When you're a teenager and all your friends are wearing hoodies, how do I explain to you that you can't wear one? How do I make sense of the statement, "they'll mistake you for a thug, I don't want you to get murdered," to you because it doesn't make sense. It doesn't make sense that a black boy in a hoodie automatically means thug which could lead to a fatal shot wound. How do I explain to you why wearing a certain piece of clothing, harmless cotton, could get you killed?

How am I supposed to teach you to trust officers when police brutality is so huge in this country? How do I explain to you that you are entitled to your rights yet you should comply with those who violate your rights in order to live? When young black women are being harassed, raped, and murdered by police officers, when young black men are being terrorized by police officers, what do I say to you about the people who are supposed to protect you? What do I do?

I am so sorry that the generations before you created this world and you have to suffer for the mistakes of the past. Racial institutions created by people with insidious agendas long before you or I were even born still persist today. I know that moms are supposed to make it seem like everything is under control and keep it together for the sake of our kids but I am so sorry because I can't. I can't fix this. I can't dust you off and put some Neosporin and a bandaid on this. I feel so powerless.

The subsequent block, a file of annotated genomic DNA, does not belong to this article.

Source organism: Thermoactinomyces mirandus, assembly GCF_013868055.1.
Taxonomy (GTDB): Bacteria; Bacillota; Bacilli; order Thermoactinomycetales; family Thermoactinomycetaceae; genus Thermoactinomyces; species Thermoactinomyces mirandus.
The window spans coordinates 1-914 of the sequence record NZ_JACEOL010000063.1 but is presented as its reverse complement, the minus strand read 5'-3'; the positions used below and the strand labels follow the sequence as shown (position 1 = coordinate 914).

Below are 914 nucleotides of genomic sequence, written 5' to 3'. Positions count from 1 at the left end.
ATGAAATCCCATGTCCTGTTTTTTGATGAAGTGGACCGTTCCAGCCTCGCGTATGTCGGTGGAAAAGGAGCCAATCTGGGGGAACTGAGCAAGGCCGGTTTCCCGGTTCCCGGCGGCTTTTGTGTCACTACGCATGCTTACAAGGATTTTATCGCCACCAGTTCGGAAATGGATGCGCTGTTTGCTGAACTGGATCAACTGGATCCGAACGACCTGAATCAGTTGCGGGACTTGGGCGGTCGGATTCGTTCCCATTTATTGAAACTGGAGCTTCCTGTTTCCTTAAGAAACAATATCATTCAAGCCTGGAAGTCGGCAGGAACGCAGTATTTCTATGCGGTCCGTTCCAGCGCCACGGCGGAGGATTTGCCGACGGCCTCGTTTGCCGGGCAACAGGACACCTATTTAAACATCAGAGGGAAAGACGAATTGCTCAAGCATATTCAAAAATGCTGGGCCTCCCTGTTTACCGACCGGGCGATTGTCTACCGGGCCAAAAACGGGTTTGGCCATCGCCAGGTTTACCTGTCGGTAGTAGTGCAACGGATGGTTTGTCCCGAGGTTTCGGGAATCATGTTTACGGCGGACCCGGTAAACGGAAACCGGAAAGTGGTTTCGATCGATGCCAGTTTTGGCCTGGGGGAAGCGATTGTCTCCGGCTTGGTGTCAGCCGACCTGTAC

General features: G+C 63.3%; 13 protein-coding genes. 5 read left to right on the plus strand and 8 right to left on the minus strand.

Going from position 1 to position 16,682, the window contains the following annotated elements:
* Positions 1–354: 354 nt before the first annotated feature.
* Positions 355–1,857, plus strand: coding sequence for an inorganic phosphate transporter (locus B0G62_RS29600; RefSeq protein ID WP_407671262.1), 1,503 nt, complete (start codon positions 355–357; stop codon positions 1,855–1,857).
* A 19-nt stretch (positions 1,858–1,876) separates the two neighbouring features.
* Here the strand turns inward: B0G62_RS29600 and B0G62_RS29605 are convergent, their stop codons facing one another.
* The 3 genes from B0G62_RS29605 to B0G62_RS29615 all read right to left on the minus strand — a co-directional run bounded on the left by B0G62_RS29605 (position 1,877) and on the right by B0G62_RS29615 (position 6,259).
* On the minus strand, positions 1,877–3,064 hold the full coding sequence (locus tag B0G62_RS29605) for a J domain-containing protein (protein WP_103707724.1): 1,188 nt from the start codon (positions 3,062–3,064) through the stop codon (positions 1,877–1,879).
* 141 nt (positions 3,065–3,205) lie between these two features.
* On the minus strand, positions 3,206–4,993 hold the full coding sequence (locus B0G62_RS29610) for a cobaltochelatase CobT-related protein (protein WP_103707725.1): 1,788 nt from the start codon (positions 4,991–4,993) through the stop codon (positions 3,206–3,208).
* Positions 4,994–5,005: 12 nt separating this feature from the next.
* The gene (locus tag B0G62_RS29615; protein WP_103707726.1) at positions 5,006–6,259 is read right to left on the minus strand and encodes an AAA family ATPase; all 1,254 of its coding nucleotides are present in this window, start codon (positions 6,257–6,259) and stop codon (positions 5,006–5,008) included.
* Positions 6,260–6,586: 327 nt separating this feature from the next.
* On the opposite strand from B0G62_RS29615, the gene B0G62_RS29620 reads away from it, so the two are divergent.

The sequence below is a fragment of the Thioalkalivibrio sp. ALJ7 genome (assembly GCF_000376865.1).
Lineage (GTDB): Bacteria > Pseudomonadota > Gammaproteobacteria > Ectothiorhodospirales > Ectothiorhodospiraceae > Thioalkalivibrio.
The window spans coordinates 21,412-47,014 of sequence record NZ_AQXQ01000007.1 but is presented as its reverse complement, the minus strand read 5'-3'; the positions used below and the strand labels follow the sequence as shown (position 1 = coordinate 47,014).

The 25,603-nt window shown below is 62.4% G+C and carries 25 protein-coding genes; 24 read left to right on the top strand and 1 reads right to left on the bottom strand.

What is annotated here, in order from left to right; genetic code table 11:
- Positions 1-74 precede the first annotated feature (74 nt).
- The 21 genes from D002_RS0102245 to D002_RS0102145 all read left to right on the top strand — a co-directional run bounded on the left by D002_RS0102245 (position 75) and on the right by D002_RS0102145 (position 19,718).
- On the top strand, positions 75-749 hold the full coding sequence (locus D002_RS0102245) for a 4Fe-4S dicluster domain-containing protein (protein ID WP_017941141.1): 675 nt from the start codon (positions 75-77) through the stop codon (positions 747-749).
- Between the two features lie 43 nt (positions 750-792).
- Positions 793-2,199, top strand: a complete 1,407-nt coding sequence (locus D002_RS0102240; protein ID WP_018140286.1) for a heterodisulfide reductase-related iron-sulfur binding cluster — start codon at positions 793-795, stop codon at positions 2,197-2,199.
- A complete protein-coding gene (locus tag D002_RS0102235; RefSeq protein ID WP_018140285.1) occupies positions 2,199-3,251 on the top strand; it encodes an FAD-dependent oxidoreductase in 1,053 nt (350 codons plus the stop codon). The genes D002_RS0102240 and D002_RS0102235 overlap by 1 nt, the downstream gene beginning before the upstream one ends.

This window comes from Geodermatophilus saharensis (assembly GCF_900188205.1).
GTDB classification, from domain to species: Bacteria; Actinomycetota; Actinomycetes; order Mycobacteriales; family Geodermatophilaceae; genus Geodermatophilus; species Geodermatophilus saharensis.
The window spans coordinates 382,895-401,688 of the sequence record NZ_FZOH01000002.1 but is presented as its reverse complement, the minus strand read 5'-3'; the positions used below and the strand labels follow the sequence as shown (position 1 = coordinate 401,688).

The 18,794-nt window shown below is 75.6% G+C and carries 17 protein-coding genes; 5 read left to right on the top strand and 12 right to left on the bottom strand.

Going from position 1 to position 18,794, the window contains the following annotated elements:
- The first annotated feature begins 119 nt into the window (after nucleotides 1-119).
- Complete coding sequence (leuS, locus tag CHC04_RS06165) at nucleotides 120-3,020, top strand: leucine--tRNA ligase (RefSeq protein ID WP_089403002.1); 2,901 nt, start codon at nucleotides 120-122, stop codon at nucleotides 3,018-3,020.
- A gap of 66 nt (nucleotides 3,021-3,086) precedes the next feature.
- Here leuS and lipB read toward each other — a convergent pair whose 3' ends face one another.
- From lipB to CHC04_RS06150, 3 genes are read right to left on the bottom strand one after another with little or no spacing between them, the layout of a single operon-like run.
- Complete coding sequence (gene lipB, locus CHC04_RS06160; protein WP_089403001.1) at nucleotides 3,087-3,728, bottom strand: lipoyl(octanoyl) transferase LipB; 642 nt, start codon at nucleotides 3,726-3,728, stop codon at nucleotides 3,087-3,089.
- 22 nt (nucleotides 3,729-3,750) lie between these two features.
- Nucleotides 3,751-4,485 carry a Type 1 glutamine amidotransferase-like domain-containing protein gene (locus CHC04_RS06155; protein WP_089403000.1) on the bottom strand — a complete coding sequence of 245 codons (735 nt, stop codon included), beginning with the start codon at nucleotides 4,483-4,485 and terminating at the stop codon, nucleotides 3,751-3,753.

As you get older, I'll hug you a little longer. A little tighter. All I ask of you, no matter what, is that when you leave our house, please don't push me away. You may not realize it yet, but I know the reality. Every time you leave the house, there's a huge chance that you may not ever come back to me.

I'm scared to death. I don't want my baby to be a hashtag. I don't want your name printed on signs and t-shirts on a protest. I don't want to cry on the news begging for justice that will never come, instilling more fear into the hearts and minds of mothers like me. I can't stop you from growing up. I can't stop you from going into the world for your whole life. I can only protect and shelter you so long. I can't hide the horrible reality of the history and state of this nation from you forever and I'm sorry for that.

I apologize to you now, before you're even born, for the horrors that you may inevitably face due to the color of your skin that I cannot protect you from. Please, know that I love you and that you matter. That your life matters. Regardless of what anyone says.

I am so sorry, sweetheart.

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This article has not been reviewed by Odyssey HQ and solely reflects the ideas and opinions of the creator.